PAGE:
In their online course, A Seasonal Year, Maddy Lawson and Eleanor Cheetham suggest mapping out the year to find where your energy is naturally highest and where it’s lowest. Think about what kind of work fills you up, and what kind of work leaves you feeling more drained. Consider which seasons find you scribbling down new ideas like there’s no tomorrow, and which ones make you feel like hunkering down and staying firmly in your comfort zone.
Once you’ve learned to recognize your own patterns, you’ll be better placed to think creatively about how you can work with your tendencies, rather than against them. We don’t always have a choice about how much work we have on our plates or how we spend our days, but we usually have at least a little more choice than we think we do. And growing in self-awareness is the first step toward becoming more patient with yourself.
On my own journey towards self-awareness, for example, I’ve learned that my energy tends to be the lowest in the winter. So now I can prepare myself to be less ambitious and more patient with myself during that particular season.
3. Stay curious about your roadblocks
Nir Eyal, the author of Indistractable, encourages us to watch out for the moments when we start to procrastinate and question why we’re putting something off. He points out that there’s always a deeper emotion underneath the instinct to procrastinate — whether that’s fear of failing, not knowing how to do something, weariness and feeling too burnt out to engage with it, or just plain boredom.
When you cultivate a habit of observing the things that trip you up — that hold you back from making the progress you’d like to make without judgment — you can have more empathy for yourself instead of beating yourself up or calling yourself lazy. Keep in mind, though, that this isn’t about making excuses or trying to get out of doing the necessary work. When you can say, “That’s interesting, I’m trying to put off doing this thing because I’m really tired right now,” it’s easier to be patient with yourself. This allows you to find potential solutions — like rearranging your schedule in order to tackle a task later on with renewed focus and energy — rather than just getting frustrated with yourself.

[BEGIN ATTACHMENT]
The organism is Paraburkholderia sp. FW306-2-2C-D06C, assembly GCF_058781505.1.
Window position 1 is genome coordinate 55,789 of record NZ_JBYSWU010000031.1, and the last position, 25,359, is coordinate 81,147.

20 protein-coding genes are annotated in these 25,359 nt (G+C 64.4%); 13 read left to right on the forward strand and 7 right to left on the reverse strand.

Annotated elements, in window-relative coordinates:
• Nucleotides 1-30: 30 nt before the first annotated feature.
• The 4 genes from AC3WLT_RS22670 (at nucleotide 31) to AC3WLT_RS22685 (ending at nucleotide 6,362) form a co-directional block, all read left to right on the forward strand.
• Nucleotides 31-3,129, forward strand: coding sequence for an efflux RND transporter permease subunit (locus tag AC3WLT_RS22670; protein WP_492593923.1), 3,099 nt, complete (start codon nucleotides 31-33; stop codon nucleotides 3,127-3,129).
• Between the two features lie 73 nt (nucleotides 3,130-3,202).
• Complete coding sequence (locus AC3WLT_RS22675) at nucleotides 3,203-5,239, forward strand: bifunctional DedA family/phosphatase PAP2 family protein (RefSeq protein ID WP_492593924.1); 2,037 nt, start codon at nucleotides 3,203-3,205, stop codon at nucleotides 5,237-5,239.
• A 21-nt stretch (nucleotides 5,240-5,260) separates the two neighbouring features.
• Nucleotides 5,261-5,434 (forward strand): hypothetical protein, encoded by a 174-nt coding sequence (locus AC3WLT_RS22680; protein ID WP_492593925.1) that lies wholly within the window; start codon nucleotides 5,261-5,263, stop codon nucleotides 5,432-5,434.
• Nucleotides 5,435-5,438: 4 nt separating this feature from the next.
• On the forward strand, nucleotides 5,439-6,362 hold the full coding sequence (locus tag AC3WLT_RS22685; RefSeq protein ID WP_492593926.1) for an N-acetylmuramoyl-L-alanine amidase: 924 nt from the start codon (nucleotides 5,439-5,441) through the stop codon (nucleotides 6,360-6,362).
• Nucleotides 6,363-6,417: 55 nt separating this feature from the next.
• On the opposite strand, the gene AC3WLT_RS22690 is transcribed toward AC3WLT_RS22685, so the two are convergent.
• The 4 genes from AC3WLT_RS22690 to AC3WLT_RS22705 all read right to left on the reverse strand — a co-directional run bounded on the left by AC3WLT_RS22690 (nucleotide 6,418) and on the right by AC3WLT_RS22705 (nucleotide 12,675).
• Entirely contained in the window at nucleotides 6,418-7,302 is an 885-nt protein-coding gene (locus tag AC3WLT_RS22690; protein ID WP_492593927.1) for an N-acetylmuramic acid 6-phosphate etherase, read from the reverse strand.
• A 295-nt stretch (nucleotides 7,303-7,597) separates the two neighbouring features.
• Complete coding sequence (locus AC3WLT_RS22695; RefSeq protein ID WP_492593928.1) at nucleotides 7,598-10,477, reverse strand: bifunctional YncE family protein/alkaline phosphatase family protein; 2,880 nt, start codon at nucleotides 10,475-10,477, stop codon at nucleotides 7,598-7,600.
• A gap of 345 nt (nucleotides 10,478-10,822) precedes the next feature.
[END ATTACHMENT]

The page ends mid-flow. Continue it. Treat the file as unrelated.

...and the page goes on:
4. Notice, celebrate, and cultivate gratitude for the good
I’m guilty of not taking the time to reflect on — or celebrate — the good things in my life. I recently achieved a dream I’d been harboring for years, and after about five minutes of feeling excited and happy about it, I went back to worrying about the next thing. This experience helped me realize that patience is a habit — a mindset that we have to cultivate — and that it’s intimately linked with gratitude.
It can feel kind of corny or egotistical to stop and pat yourself on the back when something goes well or you handle something in a way that you’re proud of, but as I get older I’m realizing how important it is to celebrate the small victories. Regularly refocusing on the bigger picture can help you see how far you’ve come, have a deeper sense of gratitude for where you’re at, and make peace with the time it takes to get anywhere good.
Patience is a virtue
Ultimately, having patience with ourselves helps us to develop deeper patience for others, and it all starts with understanding ourselves better. These tips will help you to self-assess, put patience into practice, and reap the benefits of increased self-awareness and productivity throughout your life. It might seem counterintuitive, but when things speed up, we should slow down — and watch the wonderful results that patience provides.